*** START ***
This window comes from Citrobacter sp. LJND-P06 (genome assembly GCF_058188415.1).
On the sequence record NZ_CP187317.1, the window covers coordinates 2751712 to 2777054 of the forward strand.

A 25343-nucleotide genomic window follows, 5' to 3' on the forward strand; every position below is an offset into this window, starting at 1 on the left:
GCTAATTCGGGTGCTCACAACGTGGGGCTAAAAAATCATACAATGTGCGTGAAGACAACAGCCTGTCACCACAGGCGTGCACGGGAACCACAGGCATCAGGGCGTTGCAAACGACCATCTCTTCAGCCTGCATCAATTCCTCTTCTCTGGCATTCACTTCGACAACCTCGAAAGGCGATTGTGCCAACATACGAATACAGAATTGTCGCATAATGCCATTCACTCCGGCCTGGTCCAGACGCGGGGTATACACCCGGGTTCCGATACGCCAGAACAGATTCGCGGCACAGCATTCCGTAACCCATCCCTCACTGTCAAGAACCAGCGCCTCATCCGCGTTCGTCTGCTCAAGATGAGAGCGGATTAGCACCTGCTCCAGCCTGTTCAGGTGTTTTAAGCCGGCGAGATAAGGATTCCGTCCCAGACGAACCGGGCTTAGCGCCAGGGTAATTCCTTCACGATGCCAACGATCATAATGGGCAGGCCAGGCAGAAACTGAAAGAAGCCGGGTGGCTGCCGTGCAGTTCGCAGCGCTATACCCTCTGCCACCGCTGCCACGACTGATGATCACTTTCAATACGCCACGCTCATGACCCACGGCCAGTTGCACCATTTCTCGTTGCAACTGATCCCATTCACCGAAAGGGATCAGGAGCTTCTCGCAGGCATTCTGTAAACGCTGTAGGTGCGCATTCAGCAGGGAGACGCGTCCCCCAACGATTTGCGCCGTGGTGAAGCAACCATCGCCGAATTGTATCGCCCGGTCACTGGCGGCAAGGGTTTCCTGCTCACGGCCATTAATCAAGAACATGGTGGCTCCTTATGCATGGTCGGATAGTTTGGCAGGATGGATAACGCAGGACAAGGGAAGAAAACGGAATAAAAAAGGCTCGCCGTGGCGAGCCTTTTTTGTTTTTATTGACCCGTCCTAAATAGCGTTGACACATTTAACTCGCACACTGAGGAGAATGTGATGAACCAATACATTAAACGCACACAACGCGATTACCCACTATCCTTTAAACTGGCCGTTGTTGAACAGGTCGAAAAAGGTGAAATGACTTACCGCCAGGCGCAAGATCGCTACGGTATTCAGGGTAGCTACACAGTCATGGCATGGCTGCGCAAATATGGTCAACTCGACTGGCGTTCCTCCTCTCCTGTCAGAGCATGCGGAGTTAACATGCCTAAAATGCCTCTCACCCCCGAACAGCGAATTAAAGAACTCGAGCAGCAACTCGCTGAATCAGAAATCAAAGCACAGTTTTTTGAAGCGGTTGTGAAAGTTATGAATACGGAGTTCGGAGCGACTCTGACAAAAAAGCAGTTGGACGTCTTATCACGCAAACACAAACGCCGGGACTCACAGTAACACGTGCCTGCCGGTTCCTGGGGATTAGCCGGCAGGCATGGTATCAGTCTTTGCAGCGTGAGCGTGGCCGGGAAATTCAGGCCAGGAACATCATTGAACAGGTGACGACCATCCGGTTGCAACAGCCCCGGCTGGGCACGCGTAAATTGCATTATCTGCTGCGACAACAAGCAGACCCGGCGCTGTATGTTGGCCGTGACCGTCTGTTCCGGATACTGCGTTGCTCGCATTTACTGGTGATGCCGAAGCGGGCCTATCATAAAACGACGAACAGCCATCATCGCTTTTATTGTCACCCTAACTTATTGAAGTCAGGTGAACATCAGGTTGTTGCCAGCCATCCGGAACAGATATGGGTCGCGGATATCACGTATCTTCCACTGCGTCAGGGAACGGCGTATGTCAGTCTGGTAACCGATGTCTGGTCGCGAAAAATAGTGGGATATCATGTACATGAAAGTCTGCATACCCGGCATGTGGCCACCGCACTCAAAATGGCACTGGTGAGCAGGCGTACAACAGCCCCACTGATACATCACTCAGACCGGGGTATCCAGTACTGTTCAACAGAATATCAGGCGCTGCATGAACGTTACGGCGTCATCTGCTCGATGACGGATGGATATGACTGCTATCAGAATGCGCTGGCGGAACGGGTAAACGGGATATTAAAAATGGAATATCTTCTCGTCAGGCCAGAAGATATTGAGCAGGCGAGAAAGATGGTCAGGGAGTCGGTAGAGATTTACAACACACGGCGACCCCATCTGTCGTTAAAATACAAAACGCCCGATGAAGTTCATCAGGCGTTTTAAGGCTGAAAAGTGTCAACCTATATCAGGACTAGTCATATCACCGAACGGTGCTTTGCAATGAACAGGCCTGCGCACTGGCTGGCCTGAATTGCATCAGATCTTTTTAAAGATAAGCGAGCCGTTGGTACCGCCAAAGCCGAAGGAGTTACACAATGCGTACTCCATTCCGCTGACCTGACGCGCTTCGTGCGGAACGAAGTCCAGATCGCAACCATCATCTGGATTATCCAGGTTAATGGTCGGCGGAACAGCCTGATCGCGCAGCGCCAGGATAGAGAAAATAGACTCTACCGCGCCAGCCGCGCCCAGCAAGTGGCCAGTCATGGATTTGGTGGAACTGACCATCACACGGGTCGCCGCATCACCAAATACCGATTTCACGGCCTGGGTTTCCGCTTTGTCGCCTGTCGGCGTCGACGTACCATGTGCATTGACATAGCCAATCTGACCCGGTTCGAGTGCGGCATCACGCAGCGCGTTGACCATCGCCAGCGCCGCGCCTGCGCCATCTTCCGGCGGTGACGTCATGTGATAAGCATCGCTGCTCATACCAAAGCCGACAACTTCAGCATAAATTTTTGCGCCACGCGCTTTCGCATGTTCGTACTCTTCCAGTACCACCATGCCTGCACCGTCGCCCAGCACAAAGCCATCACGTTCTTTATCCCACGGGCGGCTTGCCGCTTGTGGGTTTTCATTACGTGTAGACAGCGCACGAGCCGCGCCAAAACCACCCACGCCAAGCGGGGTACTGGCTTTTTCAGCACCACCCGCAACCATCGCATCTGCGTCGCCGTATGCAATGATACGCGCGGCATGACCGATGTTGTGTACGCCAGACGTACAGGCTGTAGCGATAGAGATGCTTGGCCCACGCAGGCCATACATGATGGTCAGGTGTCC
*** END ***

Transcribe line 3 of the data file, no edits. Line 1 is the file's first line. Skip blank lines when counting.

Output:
A 25343-nucleotide genomic window follows, 5' to 3' on the forward strand; every position below is an offset into this window, starting at 1 on the left: